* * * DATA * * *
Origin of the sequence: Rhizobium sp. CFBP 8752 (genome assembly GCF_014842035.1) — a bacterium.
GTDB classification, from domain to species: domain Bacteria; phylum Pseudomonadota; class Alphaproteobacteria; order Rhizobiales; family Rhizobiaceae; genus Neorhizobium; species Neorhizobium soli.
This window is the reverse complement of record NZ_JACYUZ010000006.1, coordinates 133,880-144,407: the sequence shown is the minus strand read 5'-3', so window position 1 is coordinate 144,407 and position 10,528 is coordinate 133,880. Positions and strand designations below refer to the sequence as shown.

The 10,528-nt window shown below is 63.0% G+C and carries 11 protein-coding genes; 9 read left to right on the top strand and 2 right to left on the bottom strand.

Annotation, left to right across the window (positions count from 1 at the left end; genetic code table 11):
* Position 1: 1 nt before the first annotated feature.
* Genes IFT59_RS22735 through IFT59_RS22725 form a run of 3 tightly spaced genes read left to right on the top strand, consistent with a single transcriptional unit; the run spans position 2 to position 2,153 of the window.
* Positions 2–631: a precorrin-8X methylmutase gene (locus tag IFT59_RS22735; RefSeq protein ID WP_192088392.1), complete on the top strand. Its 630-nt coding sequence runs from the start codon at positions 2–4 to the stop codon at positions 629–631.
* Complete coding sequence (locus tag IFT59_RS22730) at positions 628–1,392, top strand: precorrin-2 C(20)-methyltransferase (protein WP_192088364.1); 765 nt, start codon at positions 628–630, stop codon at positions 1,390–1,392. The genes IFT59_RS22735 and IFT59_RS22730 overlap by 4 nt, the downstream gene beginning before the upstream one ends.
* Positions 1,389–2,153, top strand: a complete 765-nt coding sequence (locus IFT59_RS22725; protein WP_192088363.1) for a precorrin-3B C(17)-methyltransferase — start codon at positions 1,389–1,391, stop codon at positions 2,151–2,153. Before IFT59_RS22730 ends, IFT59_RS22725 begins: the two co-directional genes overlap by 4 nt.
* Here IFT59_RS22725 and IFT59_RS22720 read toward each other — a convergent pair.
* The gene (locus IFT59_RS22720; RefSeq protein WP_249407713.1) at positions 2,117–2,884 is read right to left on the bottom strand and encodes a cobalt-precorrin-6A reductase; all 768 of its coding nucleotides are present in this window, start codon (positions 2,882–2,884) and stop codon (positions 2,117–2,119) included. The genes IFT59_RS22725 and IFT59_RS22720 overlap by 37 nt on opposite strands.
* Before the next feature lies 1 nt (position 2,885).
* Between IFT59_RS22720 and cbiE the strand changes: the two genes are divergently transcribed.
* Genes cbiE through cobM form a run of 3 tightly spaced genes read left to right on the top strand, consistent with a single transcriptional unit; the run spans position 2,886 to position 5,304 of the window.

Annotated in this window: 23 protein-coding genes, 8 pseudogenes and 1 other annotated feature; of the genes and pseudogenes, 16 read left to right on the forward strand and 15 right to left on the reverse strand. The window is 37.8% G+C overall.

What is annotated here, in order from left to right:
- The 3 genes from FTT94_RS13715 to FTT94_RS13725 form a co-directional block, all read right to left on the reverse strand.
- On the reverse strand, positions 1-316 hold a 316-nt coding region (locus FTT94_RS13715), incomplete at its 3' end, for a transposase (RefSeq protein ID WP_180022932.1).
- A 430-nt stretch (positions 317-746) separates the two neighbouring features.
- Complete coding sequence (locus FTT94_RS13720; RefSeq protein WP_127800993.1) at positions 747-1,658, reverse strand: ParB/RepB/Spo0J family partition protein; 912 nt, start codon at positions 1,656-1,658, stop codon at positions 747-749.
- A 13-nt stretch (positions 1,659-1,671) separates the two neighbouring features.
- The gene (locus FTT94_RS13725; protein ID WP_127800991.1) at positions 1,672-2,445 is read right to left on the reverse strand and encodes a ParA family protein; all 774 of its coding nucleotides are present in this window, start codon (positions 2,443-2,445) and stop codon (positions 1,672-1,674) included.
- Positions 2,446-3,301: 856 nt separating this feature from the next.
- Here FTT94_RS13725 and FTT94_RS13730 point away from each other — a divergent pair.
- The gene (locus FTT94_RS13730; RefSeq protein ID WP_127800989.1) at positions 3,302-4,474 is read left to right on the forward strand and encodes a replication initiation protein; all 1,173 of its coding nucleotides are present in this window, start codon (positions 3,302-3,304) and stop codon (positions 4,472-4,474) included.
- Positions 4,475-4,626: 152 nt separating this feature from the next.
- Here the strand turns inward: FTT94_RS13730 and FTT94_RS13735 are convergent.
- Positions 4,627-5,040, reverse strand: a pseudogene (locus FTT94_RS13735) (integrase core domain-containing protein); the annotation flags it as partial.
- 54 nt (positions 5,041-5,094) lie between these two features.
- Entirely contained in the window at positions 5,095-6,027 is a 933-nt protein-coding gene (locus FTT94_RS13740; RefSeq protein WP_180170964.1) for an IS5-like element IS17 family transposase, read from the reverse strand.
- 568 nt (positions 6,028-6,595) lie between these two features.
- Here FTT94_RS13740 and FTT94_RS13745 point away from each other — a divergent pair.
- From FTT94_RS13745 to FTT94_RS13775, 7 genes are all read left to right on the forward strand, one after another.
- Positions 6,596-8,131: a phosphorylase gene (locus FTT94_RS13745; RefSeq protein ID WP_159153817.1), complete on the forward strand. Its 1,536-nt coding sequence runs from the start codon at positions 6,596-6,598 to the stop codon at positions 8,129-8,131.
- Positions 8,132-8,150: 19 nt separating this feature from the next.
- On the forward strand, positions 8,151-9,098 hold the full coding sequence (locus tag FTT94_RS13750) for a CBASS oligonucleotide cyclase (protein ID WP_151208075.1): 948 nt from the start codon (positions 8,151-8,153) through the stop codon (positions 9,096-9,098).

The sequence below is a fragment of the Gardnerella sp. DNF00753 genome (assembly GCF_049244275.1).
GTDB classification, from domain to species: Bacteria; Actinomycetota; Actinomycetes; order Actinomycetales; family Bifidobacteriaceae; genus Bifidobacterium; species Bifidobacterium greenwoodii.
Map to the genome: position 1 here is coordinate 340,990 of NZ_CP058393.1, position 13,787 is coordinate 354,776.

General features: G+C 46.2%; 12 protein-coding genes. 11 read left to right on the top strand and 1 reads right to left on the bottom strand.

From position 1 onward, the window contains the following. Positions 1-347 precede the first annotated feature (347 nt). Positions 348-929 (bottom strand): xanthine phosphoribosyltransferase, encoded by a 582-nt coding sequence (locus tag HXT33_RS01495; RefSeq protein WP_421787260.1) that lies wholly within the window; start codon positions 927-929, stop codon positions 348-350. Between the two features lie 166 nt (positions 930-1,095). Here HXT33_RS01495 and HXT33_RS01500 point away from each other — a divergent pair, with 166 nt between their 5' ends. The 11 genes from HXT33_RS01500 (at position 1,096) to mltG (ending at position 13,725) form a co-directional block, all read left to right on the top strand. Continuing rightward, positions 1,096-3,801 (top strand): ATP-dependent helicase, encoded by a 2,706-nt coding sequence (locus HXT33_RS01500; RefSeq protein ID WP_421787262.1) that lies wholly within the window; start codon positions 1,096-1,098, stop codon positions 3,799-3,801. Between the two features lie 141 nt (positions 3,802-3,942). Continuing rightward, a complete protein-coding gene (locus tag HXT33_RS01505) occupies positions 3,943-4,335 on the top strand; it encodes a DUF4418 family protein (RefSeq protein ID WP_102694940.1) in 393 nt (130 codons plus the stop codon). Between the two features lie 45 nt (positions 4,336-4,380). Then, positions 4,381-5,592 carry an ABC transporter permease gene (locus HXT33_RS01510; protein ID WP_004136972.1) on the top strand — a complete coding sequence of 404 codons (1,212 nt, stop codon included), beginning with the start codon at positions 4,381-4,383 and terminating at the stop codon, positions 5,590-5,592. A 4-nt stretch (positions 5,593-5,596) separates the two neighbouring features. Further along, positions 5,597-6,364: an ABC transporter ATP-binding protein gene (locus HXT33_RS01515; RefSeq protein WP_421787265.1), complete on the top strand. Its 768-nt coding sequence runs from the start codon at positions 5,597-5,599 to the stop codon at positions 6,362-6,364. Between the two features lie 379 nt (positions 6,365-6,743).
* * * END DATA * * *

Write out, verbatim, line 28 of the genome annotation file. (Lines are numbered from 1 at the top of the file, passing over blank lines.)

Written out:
- Here the strand turns inward: FTT94_RS13730 and FTT94_RS13735 are convergent.